Boris Gerrets - 3 Films
Date: 14 April 2012 - 20 May 2012
Boris Gerrets - 3 Films
Exhibition: 14 April – 20 May, Mon – Sun 12 – 4.30pm
This exhibition featuring major works by the acclaimed Amsterdam-London based documentary filmmaker and artist Boris Gerrets embodies his desire “to bring to light life on the fringes”. The exhibition is centred on Gerrets’ multi-award winning film People I Could Have Been and Maybe Am (2010) which gathered outstanding critical acclaim worldwide, receiving IDFA Best Mid-Length Doc Award (Amsterdam), VISIONS DU RÉEL Best Direction Mid-Length Doc (Nyon), HOTDOCS Honorable Mention (Toronto), TIME OUT Best City Film Award (London) and many others.
Captured entirely on a mobile phone, the film evolves from two chance encounters on the streets of London. Starring Sandrine, an attractive Brazilian young woman on a mission to find a husband, Steve a seasoned beggar, struggling with drug addiction and Precious, a poet who became Steve's girlfriend, the film gives an unusually close view into their lives.
Gerrets’ films are close-ups of local environments, which he describes as ‘biotopic explorations.’ In the context of the present works, Gerrets understands space as predominantly geographical, political, social and psychological. To Gerrets, the camera is in various ways a gestural tool. How it travels through space determines the manner in which it constructs the space and the reality it captures. He is interested in the way a camera can generate social space. It is the nucleus around which interactions between protagonists and himself become possible. For Gerrets, without a camera, there would be no reason to be ‘there’, no passions to be shared or communicated. This is an elaboration of his performative approach to cinema, in which he creates situations that are at once both fictional and real.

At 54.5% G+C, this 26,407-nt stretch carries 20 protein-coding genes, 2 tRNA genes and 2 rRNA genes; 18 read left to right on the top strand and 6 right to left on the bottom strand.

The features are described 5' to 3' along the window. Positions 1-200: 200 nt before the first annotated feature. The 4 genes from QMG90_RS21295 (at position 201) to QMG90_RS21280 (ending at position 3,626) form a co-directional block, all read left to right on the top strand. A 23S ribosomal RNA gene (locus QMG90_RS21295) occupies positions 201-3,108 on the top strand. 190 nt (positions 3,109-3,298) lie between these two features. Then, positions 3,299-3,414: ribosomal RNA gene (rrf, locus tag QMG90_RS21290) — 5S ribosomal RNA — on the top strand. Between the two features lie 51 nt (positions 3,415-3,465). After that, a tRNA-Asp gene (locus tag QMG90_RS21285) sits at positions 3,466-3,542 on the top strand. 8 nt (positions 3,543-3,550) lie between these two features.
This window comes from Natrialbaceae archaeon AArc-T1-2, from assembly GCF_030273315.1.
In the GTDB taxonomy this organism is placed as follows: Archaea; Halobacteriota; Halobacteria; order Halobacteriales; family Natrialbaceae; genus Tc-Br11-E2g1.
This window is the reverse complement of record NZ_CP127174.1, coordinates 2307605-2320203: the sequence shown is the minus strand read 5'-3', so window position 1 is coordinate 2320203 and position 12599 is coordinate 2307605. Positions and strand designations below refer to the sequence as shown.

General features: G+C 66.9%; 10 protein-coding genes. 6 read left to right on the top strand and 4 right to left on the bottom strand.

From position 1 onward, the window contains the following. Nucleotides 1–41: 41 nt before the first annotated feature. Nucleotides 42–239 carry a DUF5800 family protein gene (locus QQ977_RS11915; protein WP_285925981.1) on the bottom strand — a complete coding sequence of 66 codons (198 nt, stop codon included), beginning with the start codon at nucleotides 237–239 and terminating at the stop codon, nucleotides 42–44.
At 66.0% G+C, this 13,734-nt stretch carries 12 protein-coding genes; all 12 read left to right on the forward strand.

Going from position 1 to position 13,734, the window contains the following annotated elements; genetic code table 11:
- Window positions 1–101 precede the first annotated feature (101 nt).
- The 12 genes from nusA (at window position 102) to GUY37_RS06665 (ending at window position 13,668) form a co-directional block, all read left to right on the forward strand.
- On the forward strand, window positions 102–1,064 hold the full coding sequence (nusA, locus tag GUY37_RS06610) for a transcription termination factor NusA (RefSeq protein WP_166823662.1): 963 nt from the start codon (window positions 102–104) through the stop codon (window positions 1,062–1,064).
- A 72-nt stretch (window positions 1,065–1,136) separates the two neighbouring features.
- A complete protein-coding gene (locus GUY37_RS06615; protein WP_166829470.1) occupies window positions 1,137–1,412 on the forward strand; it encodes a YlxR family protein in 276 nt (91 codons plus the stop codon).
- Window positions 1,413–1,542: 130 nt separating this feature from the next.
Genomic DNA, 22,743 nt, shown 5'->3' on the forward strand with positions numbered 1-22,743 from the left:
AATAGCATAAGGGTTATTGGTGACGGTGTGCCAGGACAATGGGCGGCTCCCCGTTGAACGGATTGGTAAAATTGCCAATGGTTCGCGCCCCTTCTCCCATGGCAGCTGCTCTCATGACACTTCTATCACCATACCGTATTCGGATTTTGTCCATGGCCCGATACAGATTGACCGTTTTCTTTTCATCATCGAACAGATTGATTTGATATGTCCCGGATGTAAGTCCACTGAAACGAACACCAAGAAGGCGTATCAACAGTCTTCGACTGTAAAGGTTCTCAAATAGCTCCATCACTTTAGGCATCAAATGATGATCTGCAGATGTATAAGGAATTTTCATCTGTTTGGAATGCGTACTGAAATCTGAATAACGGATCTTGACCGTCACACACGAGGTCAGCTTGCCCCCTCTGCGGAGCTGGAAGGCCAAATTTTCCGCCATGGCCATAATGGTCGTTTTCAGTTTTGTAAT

The exhibition will also present Zero, a short film of a ‘captured’ landscape, and Invisible, a film produced during the artist’s two journeys to Iraq in 1995. Both films state questions of the limitations and scope of different artistic approaches and aesthetics, whether it be documentary, journalistic or poetic. But shadowing these two films are questions of legitimacy; the question of speaking on behalf of the other and the cogent question of whether a political reality would override the independence of artistic thought and practice.
Images of Boris Gerrets' exhibition 3 Films and the Boris Gerrets and Guy Brett In-Conversation Event:
Boris Gerrets is an internationally acclaimed documentary filmmaker who lives and works between London and Amsterdam. He is also an accomplished visual artist and film-editor. Born into a Bulgarian-German family, he grew-up in the Netherlands, Spain, Sierra Leone and Germany.
Gerrets sees the camera as a tool that creates a social dynamic between him and his protagonists. The editing process is for Gerrets a way of stripping down and reconfiguring what has been garnered in reality, into a phenomenological space that speaks about the human condition. His role as filmmaker and the process of filmmaking is always at issue - either implicitly or explicitly - while he intentionally explores the gap between the factual event and its fictional and poetic meaning. Gerrets' cinematic approach contains a strong performative component and relies heavily on his multidisciplinary.